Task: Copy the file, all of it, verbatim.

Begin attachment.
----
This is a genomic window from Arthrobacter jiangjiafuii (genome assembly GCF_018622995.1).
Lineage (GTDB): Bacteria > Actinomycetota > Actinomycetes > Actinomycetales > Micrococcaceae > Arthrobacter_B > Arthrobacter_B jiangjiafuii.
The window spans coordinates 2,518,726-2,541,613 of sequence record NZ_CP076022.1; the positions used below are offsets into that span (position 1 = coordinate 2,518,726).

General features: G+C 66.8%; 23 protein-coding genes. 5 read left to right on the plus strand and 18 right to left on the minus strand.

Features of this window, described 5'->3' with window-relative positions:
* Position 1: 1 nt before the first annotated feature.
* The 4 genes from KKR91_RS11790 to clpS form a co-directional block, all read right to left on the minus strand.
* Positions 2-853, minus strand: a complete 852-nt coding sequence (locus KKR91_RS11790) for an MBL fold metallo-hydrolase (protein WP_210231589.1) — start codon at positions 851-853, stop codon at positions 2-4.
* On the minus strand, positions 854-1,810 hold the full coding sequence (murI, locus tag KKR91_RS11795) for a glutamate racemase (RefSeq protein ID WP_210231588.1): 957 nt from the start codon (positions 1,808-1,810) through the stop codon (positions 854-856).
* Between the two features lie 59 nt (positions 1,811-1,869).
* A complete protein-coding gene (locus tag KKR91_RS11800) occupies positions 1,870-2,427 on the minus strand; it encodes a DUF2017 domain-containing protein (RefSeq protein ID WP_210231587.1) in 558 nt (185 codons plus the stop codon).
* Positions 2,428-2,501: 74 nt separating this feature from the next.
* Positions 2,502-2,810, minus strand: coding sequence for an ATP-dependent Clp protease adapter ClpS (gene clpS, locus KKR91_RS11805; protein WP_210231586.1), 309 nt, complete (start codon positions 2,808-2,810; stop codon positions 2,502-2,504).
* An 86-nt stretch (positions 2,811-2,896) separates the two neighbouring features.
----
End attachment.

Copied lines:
This is a genomic window from Arthrobacter jiangjiafuii (genome assembly GCF_018622995.1).
Lineage (GTDB): Bacteria > Actinomycetota > Actinomycetes > Actinomycetales > Micrococcaceae > Arthrobacter_B > Arthrobacter_B jiangjiafuii.
The window spans coordinates 2,518,726-2,541,613 of sequence record NZ_CP076022.1; the positions used below are offsets into that span (position 1 = coordinate 2,518,726).

General features: G+C 66.8%; 23 protein-coding genes. 5 read left to right on the plus strand and 18 right to left on the minus strand.

Features of this window, described 5'->3' with window-relative positions:
* Position 1: 1 nt before the first annotated feature.
* The 4 genes from KKR91_RS11790 to clpS form a co-directional block, all read right to left on the minus strand.
* Positions 2-853, minus strand: a complete 852-nt coding sequence (locus KKR91_RS11790) for an MBL fold metallo-hydrolase (protein WP_210231589.1) — start codon at positions 851-853, stop codon at positions 2-4.
* On the minus strand, positions 854-1,810 hold the full coding sequence (murI, locus tag KKR91_RS11795) for a glutamate racemase (RefSeq protein ID WP_210231588.1): 957 nt from the start codon (positions 1,808-1,810) through the stop codon (positions 854-856).
* Between the two features lie 59 nt (positions 1,811-1,869).
* A complete protein-coding gene (locus tag KKR91_RS11800) occupies positions 1,870-2,427 on the minus strand; it encodes a DUF2017 domain-containing protein (RefSeq protein ID WP_210231587.1) in 558 nt (185 codons plus the stop codon).
* Positions 2,428-2,501: 74 nt separating this feature from the next.
* Positions 2,502-2,810, minus strand: coding sequence for an ATP-dependent Clp protease adapter ClpS (gene clpS, locus KKR91_RS11805; protein WP_210231586.1), 309 nt, complete (start codon positions 2,808-2,810; stop codon positions 2,502-2,504).
* An 86-nt stretch (positions 2,811-2,896) separates the two neighbouring features.